Our B&B was comfortable, had an adorable tiny elevator with two doors, and most importantly, was air-conditioned. Located in the Roman suburb of Cipro, it was a short metro ride to the center.

Vatican Museums

Behold, the Musei Vaticani. The history was so rich you could practically feel it radiating from those walls.

Armed with our pre-bought tickets, we entered the Museums in a jiffy. I highly recommend pre-booking tickets. There was a long line of tourists waiting to buy tickets, standing in the hot sun! Don’t waste your precious time in Rome waiting in line.

We saw the best Greek and Roman statues, the School of Athens, and the Sistine Chapel, which is the pope’s personal chapel, and where new popes are elected. No photography was allowed in the Sistine Chapel. Some tourists pretended not to see the signs, so the low murmurs in the Sistine Chapel were punctuated by the official’s insistence of “No photos!!”

Vatican City

Personal anecdote: I was a walking zombie the first half of our exploration because I barely got any sleep on the plane. I held onto my sister’s shoulder because my knees were buckling! Then I got espresso. Thank goodness for the magic of caffeine.

St Peters Basilica

We took a shortcut from the Sistine Chapel to St Peters Basilica. (Psst… it’s in the far right end corner of the chapel. Kudos to Rick Steves, who writes awesome travel guides. The entrance is technically for tour groups, but try to blend in and act like you’re part of a tour group. It saves 30 minutes of walking.)

No shorts, above-the-knee skirts, or bare shoulders are allowed at St Peters Basilica, and other religious sites in Italy. Girls wear a top that covers your shoulders (like a tee-shirt), and airy pants or a long skirt. I wore jeans, and in the heat and humidity they almost killed me. You can also wear shorts and bring a scarf that you can wrap around yourself to pass dress code. Guys – pants that go below the knee work just fine.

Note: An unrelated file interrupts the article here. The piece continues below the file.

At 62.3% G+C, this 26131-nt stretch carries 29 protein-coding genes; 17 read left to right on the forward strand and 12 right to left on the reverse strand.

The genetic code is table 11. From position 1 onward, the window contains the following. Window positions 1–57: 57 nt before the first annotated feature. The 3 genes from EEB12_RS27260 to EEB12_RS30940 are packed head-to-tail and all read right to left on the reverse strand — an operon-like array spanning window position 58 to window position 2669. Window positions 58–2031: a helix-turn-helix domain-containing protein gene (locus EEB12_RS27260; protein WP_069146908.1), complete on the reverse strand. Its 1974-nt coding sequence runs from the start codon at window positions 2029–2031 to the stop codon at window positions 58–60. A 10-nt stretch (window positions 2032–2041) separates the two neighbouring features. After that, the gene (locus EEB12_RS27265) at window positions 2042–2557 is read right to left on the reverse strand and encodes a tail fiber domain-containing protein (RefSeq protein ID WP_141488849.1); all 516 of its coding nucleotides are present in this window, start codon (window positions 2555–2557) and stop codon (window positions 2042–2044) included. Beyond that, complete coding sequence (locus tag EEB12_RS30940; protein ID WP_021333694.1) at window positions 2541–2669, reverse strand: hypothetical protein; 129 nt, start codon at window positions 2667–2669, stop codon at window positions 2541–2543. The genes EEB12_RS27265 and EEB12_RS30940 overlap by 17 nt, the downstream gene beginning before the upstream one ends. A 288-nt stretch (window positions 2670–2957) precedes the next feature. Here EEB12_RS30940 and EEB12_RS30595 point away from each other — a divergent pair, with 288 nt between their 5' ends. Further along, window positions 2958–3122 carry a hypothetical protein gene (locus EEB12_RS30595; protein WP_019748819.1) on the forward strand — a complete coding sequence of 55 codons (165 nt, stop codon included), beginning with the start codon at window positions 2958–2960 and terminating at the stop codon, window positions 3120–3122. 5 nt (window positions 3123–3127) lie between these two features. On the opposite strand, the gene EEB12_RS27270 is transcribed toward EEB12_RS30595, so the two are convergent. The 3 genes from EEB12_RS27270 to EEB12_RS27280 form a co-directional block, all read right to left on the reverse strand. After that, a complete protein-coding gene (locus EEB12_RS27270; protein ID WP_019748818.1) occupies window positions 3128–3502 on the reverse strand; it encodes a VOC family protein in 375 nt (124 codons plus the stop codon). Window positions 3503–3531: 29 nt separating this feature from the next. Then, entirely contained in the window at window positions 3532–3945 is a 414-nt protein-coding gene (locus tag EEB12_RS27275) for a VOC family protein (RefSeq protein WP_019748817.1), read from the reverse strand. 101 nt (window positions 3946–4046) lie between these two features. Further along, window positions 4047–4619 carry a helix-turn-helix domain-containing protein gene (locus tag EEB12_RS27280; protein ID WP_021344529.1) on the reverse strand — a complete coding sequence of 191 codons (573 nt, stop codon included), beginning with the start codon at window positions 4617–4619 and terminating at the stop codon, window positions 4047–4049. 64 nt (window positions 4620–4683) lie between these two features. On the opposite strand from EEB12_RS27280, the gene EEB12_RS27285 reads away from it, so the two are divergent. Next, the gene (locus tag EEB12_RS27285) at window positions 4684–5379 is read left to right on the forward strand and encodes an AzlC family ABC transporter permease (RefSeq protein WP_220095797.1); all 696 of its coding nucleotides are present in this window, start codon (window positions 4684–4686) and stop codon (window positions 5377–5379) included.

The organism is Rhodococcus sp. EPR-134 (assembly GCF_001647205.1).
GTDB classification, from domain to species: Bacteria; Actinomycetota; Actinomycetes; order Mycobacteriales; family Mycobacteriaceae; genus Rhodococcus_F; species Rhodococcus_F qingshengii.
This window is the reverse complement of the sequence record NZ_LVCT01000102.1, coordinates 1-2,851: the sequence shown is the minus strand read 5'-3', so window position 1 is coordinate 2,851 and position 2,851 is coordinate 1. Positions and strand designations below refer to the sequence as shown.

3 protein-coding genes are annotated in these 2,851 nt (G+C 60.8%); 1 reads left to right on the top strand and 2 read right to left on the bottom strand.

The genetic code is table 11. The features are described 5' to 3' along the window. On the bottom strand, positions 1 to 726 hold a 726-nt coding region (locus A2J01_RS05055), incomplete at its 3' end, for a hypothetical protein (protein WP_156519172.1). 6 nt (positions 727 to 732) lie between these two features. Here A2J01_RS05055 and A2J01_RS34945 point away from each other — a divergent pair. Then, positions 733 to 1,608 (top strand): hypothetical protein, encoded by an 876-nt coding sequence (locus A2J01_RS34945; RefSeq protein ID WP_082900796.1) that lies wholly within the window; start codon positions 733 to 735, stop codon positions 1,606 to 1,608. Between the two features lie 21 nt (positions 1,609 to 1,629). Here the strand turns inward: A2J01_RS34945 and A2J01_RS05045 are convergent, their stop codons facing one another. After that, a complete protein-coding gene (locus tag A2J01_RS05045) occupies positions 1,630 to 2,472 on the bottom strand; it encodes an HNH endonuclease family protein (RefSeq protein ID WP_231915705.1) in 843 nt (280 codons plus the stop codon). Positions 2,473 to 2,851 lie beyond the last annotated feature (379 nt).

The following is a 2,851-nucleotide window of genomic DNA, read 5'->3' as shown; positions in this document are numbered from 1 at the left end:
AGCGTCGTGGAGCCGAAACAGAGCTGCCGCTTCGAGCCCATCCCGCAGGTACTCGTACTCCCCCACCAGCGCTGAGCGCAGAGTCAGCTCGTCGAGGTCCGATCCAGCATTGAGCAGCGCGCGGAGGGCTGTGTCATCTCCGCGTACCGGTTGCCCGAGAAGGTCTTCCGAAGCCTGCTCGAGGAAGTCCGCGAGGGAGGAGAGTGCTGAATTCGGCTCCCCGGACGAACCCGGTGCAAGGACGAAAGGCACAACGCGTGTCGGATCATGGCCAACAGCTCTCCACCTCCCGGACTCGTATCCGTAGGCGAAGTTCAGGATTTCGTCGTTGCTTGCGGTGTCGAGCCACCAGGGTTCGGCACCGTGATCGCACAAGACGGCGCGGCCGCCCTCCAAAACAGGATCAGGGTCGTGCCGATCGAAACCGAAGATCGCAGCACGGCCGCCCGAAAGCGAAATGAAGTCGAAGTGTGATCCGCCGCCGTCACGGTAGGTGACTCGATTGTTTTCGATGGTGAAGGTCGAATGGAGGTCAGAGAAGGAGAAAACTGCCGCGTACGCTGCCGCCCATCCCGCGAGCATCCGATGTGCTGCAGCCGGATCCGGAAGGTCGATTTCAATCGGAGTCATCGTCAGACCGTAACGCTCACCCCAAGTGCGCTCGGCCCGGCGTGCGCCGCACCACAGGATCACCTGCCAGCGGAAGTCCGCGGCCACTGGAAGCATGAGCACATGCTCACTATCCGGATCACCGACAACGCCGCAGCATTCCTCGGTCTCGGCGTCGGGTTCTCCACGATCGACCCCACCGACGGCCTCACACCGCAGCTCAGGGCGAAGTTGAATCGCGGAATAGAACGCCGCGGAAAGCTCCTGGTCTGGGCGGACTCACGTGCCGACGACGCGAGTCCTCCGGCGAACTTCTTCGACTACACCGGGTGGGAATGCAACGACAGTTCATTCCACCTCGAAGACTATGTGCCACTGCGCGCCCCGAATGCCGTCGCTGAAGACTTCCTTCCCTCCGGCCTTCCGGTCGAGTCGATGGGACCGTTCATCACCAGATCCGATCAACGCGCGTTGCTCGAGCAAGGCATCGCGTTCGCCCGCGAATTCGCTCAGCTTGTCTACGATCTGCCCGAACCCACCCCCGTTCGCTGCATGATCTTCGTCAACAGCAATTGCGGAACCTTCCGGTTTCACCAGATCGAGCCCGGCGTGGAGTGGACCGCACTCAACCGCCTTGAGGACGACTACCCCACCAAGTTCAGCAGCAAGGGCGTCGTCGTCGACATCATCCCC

Inside St. Peter’s Basilica there are plaques on the floor showing you where other churches end up if placed inside. Entry is free, but there is additional cost if you want to climb to the top of the dome or visit St. Peter’s original grave with the Scavi (excavations) tour. We skipped it because we were short on time; maybe next time!

Please don't let my weird expression distract from the beauty that is St Peter's Basilica.
Please don’t let my weird expression distract from St Peter’s Basilica.

St Peter's Basilica Square
St Peter’s Basilica Square

Trevi Fountain

Next, good ol’ Google Maps led the way to Trevi Fountain. (If you cannot read maps to save your life, like me, then I highly recommend getting a 4G SIM card so you can use Google Maps.)

It was only while processing this photo that I noticed one of the diners giving us a thumbs-up. Gotta love the Italians!

Roman diner giving us a thumbs-up

Rome at evening time is very enjoyable. The heat is dissipating and a cool breeze wafts through the streets. We had a great time meandering along the cobblestone streets (don’t wear heels) as Romans stroll by dressed to the nines, chattering away in Italian, their well-behaved little dogs in tow.

We passed a ton of touristy shops selling the same souvenirs over and over, including brilliant magnets like these:

Trevi Fountain is tucked away in the middle of a bustling city. I’ve always had the impression from the Lizzie McGuire Movie that it was in a space of its own. But before you know it, you’ll spill out from the narrow streets into a wide courtyard and find yourself gaping at the grandeur that is the Trevi Fountain. In fashion of good ‘ol Loki in Thor: TA-DAAAH!

Baroque architecture smack in the middle of a modern city.
Baroque architecture smack in the middle of a modern city.

The larger-than-life Trevi Fountain will take your breath away. This Baroque work of art celebrates water, first brought into Rome via ancient aqueducts. Read this site for a detailed description of the statues and history behind it. Did you know it features 30 species of plants?

We followed the age-old tradition of tossing a coin into the fountain. This means we’re definitely returning to Rome! Yay!!

Don’t let the crowds daunt you. It took us ages to squeeze through and get to the fountain so we could toss in a Euro, but it was well worth it. Worth it!!